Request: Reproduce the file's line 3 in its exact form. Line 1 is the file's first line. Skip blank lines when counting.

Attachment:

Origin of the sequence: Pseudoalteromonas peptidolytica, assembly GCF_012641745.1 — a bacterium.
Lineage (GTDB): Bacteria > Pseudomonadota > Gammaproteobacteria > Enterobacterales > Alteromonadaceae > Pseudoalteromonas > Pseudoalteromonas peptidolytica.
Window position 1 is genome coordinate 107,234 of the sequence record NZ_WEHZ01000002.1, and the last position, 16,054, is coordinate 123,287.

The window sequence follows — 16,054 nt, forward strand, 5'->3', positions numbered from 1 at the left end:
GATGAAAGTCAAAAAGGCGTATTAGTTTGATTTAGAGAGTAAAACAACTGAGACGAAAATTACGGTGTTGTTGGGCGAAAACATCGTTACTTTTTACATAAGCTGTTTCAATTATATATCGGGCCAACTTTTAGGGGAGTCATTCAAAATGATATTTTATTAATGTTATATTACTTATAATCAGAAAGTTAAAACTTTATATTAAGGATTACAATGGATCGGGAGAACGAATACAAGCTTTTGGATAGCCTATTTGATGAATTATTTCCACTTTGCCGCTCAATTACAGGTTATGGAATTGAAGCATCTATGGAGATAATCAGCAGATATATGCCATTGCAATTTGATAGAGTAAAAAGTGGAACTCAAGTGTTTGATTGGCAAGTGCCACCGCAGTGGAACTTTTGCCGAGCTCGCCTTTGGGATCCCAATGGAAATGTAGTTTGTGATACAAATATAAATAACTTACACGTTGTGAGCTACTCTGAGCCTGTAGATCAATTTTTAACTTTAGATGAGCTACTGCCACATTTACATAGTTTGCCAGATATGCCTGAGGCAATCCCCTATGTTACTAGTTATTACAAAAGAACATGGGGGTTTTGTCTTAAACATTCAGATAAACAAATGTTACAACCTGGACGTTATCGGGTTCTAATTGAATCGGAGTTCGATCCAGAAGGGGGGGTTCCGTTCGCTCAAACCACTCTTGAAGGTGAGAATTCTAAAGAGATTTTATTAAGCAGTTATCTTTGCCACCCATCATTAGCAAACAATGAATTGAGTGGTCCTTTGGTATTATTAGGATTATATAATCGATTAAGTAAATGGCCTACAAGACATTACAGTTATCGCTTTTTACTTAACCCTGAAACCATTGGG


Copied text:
Window position 1 is genome coordinate 107,234 of the sequence record NZ_WEHZ01000002.1, and the last position, 16,054, is coordinate 123,287.